AVC: Are you in their movie?
AVC: Are you angry about that?
DC: I’m furious.
Year One (2009)—“Cain”
AVC: Here’s an interesting one, a movie that seemed to have a lot of potential. But you ended up being the best part of a movie that fell apart and wasn’t great. In getting a script like that or agreeing to that movie, do you have a sense of how that’s going to turn out, if you’re an actor in someone else’s movie?
DC: Sometimes you do and sometimes you don’t. I think I had pretty high hopes about that, but we shot and it wrapped and everything and I got an email about doing reshoots. And this was a month later, they still had that big huge whatever it is set up—the Biblical city, that Romanesque setup there. That was a good six weeks later, when we were all doing other things, and they were like, “You have to go back to Shreveport for 10 days, for reshoots.” They were reshooting the ending. I really liked the ending that was originally shot, and I felt like the ending that they went to reshoot was more of a feel-good, bullshitty kind of thing. And that was probably the first time when I was like, “Uh-oh, wait a minute.” But it’s a big-budget movie, and they want to get their money back. But that was one of the top three most fun sets I’ve been on. It was a very fun movie to shoot. It was cool to be around Harold Ramis and listen to his stories. He’s really interesting and he’s had an interesting career and life, and he’s an interesting guy to talk to.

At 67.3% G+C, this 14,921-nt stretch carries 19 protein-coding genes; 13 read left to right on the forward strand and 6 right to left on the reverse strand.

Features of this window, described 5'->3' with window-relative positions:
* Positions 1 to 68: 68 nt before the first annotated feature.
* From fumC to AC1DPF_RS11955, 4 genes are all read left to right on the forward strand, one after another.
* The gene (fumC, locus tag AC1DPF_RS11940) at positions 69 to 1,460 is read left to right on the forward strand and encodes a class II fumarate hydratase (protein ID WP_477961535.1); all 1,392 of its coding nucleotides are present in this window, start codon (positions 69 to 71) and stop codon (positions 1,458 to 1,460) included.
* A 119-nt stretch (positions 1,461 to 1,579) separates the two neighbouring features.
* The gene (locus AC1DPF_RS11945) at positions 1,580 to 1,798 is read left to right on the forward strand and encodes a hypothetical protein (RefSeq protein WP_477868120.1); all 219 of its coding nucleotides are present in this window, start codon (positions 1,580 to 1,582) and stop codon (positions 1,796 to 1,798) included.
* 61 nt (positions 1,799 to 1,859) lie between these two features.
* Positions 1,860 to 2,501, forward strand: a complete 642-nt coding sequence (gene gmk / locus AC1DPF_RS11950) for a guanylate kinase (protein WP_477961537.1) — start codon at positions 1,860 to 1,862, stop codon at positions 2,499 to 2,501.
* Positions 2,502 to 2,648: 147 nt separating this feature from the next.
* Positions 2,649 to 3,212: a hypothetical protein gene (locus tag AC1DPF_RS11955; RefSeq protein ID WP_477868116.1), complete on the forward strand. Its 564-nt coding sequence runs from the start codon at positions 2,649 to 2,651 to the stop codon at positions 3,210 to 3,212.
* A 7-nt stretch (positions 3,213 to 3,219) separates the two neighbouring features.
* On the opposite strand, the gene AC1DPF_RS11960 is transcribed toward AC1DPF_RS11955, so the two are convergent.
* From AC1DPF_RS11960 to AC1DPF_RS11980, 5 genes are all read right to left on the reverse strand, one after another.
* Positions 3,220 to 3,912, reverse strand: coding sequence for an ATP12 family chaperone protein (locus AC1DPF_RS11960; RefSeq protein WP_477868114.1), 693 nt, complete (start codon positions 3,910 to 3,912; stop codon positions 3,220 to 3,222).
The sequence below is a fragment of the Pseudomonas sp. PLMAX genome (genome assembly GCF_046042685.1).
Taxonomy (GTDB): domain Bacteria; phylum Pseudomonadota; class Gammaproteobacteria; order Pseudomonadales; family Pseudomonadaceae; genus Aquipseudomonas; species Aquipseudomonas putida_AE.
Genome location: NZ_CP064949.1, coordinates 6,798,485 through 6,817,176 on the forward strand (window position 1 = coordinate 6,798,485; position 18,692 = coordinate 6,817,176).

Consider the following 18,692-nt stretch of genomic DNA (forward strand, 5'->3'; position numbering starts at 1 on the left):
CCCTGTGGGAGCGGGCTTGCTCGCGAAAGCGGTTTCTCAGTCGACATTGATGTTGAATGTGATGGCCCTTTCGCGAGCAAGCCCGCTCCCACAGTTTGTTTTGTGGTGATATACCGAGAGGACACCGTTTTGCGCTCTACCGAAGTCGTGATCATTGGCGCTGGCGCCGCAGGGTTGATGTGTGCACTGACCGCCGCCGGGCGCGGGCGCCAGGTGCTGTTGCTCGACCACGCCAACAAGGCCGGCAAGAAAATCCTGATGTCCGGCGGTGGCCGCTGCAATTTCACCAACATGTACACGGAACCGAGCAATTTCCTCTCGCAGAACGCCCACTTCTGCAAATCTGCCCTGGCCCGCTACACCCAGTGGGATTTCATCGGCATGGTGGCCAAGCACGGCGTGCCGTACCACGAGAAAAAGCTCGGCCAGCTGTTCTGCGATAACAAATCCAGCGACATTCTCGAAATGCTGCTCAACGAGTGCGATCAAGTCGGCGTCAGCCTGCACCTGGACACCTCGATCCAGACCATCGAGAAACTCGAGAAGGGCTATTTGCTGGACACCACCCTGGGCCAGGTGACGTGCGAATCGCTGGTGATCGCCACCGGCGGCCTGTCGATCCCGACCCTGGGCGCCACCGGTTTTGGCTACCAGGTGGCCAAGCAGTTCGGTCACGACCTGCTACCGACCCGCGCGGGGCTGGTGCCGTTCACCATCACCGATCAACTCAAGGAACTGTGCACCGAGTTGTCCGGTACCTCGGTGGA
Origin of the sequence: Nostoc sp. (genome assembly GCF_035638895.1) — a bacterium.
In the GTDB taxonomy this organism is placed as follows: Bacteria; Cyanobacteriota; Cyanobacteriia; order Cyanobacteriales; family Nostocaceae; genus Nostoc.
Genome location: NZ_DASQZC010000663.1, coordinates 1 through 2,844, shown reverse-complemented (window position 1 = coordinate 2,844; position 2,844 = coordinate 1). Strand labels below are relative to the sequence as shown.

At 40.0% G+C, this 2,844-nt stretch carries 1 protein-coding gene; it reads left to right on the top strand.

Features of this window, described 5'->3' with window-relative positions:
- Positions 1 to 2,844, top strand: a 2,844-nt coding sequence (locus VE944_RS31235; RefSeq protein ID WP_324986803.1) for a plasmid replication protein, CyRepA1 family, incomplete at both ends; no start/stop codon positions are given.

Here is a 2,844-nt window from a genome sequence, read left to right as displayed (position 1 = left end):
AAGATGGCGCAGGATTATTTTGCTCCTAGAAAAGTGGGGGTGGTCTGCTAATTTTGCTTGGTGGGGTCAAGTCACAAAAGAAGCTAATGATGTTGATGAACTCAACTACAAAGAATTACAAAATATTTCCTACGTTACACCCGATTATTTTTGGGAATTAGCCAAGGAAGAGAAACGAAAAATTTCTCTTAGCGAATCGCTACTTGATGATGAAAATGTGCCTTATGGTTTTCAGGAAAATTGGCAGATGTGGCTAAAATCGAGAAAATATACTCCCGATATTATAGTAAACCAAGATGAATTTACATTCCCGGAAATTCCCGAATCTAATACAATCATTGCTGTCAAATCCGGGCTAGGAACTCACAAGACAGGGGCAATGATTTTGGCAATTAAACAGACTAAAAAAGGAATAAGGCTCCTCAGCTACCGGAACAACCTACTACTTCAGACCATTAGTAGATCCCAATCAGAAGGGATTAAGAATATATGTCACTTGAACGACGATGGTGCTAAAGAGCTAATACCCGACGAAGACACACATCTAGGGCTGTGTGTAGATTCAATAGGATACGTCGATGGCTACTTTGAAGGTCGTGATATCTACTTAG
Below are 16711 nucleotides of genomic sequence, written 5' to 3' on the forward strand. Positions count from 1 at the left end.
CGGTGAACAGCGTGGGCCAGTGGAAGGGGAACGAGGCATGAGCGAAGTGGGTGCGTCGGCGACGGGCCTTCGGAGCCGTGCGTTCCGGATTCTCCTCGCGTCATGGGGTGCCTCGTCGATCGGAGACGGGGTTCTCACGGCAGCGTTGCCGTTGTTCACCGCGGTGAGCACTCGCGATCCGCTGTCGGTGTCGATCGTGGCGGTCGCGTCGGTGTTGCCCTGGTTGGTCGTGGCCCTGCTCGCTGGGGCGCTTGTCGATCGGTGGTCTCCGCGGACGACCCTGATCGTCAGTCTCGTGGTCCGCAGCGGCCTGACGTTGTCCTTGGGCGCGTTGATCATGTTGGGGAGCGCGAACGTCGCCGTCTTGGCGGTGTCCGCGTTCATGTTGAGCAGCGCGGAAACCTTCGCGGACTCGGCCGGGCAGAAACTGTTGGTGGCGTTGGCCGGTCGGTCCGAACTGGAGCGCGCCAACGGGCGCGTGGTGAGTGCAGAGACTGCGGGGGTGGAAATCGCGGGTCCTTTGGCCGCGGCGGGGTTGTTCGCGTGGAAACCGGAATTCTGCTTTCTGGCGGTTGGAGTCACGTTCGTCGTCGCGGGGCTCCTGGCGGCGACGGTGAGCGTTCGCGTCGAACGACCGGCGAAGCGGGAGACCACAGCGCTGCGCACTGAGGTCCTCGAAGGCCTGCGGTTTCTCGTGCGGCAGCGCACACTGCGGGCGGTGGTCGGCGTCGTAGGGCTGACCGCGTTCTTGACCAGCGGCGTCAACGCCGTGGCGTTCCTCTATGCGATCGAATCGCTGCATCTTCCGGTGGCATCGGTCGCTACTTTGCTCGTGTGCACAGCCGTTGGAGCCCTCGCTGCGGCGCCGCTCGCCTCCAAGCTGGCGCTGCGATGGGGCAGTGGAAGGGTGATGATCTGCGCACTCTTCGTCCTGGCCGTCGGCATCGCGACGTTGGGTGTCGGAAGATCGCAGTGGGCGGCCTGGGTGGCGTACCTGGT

Freak Show (2006)—various characters
AVC: At the time Freak Show was debuting, you said you felt really great about it, and then it ended up just going one season. What do you think misfired?
DC: I’ve thought about this. I think there were three big mistakes made—all three rectifiable, but they weren’t. One is, I think Jon [Benjamin] and I were lazy in writing it, in the sense that, when I look back… Let me preface this by saying that I think it’s funny and I like it and it makes me laugh. I enjoy the performances in it and the writing. I don’t think it’s the smartest thing I’ve ever done, but it’s funny and goofy. Whatever. But I think Jon and I were ultimately lazy in writing it, because when I watch it, I see room for one and a half times as many jokes. There should have been way more jokes, and visual jokes, and playing with the idea of animation. There were just all kinds of opportunities: signage jokes, and quick little dumb asides, stuff like that, that just aren’t in there. We missed a lot of opportunities to do that.